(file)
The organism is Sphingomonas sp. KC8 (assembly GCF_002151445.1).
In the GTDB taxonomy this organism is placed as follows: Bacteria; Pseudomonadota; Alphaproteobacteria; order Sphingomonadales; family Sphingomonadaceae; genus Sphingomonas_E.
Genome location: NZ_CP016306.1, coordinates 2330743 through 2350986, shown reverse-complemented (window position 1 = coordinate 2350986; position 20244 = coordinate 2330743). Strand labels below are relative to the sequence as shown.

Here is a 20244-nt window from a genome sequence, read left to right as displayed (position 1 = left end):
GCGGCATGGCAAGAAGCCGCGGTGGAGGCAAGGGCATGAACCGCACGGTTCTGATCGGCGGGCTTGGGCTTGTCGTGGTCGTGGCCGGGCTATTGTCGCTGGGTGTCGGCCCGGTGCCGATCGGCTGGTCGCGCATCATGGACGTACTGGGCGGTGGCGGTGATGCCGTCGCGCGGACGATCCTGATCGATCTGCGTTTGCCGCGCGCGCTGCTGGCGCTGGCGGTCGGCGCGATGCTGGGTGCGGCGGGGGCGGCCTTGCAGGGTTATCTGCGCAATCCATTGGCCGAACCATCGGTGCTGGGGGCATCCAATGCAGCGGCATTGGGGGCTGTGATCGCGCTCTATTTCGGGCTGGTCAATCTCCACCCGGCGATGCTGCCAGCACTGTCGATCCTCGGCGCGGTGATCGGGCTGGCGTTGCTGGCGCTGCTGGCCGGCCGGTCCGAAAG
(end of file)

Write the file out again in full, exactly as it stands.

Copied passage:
The organism is Sphingomonas sp. KC8 (assembly GCF_002151445.1).
In the GTDB taxonomy this organism is placed as follows: Bacteria; Pseudomonadota; Alphaproteobacteria; order Sphingomonadales; family Sphingomonadaceae; genus Sphingomonas_E.
Genome location: NZ_CP016306.1, coordinates 2330743 through 2350986, shown reverse-complemented (window position 1 = coordinate 2350986; position 20244 = coordinate 2330743). Strand labels below are relative to the sequence as shown.

Here is a 20244-nt window from a genome sequence, read left to right as displayed (position 1 = left end):
GCGGCATGGCAAGAAGCCGCGGTGGAGGCAAGGGCATGAACCGCACGGTTCTGATCGGCGGGCTTGGGCTTGTCGTGGTCGTGGCCGGGCTATTGTCGCTGGGTGTCGGCCCGGTGCCGATCGGCTGGTCGCGCATCATGGACGTACTGGGCGGTGGCGGTGATGCCGTCGCGCGGACGATCCTGATCGATCTGCGTTTGCCGCGCGCGCTGCTGGCGCTGGCGGTCGGCGCGATGCTGGGTGCGGCGGGGGCGGCCTTGCAGGGTTATCTGCGCAATCCATTGGCCGAACCATCGGTGCTGGGGGCATCCAATGCAGCGGCATTGGGGGCTGTGATCGCGCTCTATTTCGGGCTGGTCAATCTCCACCCGGCGATGCTGCCAGCACTGTCGATCCTCGGCGCGGTGATCGGGCTGGCGTTGCTGGCGCTGCTGGCCGGCCGGTCCGAAAG